Weekends are just too short, though. I'm not at all used to this kind of schedule (o graduate school! how I miss thee, already!), and the weekdays just pass in a blur with no time to do anything outside of what's immediately required. Then there are the meetings, of which there are a lot more than I would have anticipated--departmental meetings, all-faculty meetings, new faculty meetings. And I've agreed to advise a student organization, which shouldn't take up too much time, but they're getting their year started and are meeting rather a lot at the moment. Oh, and yes, I'm trying to get some exercise a few times a week, since my new location doesn't give me the long daily walks that I'm used to. It's astounding how little time there is for anything else--even things like cooking and keeping the apartment reasonably clean--once all of that stuff is added up.

No, this isn't one long whine, although I know that it looks like it. I'm truly just amazed at how busy I am this year; I knew that I'd be busy, intellectually, but I don't think I'd quite absorbed the reality. (I've used that phrase hundreds of time in my life, I think. No wonder my dissertation had to do with experience as a means of gaining knowledge, eh?)

Meanwhile, a small mystery:
I received a yoga DVD in the mail the other day, with no note. The Boyfriend didn't send it to me; neither did my mother. There are a few other suspects, but I haven't fully investigated yet. I assume that I'll eventually figure out where it came from, but in case I don't, I would like to extend my appreciation here--thank you, anonymous sender! Even if you never read this (and unless you're a particular one of my suspects, you probably never will), my gratitude and pleasure is hereby publicly broadcast.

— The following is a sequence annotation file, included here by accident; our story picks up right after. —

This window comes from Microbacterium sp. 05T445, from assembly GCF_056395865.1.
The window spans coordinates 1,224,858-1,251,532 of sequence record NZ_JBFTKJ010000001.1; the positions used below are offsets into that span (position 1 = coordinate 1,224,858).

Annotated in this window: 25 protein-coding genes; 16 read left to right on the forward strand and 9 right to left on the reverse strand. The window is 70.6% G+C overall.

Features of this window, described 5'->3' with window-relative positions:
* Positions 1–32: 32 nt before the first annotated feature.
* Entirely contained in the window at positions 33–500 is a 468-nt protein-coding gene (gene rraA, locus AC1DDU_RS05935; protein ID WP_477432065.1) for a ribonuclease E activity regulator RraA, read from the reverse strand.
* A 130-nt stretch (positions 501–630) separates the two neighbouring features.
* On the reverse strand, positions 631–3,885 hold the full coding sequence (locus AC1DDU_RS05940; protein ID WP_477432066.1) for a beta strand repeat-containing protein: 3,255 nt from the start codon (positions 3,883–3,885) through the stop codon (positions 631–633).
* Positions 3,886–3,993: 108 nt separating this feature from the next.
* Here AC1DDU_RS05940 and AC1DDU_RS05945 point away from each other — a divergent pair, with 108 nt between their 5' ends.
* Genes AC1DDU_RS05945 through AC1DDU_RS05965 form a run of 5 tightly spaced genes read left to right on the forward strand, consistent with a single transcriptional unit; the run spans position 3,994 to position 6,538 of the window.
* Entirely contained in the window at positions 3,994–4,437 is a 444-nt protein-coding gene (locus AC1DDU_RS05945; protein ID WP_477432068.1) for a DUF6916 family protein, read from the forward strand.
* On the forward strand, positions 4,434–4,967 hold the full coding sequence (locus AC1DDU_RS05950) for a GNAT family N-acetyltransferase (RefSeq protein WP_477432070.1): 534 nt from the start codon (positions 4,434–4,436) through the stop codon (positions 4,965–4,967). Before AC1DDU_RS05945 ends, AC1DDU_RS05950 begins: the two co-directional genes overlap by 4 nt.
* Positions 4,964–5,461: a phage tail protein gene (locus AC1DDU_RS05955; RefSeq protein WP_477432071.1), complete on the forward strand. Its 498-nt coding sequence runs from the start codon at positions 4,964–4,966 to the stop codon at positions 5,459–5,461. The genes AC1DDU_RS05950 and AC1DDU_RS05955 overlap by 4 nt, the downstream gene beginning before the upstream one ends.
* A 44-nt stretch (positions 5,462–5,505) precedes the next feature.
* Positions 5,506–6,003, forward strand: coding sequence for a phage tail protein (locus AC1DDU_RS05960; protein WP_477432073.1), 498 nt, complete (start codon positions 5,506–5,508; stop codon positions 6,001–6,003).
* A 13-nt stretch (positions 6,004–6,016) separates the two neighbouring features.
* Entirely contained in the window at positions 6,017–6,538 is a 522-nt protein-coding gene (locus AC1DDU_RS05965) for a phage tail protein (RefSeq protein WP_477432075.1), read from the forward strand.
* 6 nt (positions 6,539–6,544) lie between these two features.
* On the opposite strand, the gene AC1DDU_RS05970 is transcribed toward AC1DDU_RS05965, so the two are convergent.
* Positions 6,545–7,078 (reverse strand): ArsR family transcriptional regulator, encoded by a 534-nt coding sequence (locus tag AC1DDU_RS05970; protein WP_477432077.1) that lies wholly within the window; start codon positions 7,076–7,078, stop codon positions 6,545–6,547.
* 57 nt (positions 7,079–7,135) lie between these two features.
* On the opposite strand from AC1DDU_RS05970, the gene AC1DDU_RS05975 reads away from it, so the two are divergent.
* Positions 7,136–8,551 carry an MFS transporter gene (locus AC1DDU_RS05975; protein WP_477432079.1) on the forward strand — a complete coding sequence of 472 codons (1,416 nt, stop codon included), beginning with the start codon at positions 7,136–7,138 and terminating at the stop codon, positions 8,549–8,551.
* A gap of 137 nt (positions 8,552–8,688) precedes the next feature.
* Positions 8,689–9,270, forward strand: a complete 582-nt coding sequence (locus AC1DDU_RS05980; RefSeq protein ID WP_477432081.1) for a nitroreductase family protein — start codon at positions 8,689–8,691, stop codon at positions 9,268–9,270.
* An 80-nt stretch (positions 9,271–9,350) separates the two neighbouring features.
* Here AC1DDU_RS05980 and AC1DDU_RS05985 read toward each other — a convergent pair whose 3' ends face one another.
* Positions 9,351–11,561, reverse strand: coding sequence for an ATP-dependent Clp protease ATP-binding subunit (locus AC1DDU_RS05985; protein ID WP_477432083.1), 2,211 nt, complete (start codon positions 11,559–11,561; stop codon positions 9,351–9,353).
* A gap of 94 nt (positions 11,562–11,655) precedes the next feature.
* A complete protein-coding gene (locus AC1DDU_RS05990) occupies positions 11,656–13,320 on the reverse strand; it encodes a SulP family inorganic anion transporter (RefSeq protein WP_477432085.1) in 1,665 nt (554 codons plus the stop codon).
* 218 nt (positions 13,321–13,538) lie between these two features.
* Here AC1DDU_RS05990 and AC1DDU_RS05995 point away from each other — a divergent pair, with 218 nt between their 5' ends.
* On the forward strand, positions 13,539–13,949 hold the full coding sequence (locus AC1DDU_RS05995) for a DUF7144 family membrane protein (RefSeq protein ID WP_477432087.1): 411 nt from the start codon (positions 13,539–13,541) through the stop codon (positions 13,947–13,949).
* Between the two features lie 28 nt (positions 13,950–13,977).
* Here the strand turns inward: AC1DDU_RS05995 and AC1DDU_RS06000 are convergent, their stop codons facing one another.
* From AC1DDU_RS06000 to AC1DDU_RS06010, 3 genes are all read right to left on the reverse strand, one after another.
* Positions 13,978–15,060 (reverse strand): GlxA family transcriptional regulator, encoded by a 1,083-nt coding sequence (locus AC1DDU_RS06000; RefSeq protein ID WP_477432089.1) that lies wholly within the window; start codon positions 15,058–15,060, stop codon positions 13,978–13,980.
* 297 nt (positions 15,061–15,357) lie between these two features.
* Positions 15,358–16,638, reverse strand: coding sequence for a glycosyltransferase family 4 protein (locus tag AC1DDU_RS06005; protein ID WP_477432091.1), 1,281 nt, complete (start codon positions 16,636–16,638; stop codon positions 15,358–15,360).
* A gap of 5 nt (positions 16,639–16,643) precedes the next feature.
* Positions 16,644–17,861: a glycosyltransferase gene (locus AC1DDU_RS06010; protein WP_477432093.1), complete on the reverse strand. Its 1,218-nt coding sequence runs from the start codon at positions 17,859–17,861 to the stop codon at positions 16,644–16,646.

Friday, September 21, 2007

For Some Reason

I don't know why, exactly--maybe I'm just tired--but this morning I want to stay home and hide.

Well. It's the last day of the 5th week of the semester. We're officially in the middle of things; perhaps that has something to do with it--the need for a break? Last weekend, while wonderful, wasn't exactly restful. It's true that my weekend to-do list is appallingly long, but at least I'll have two whole days to work on it.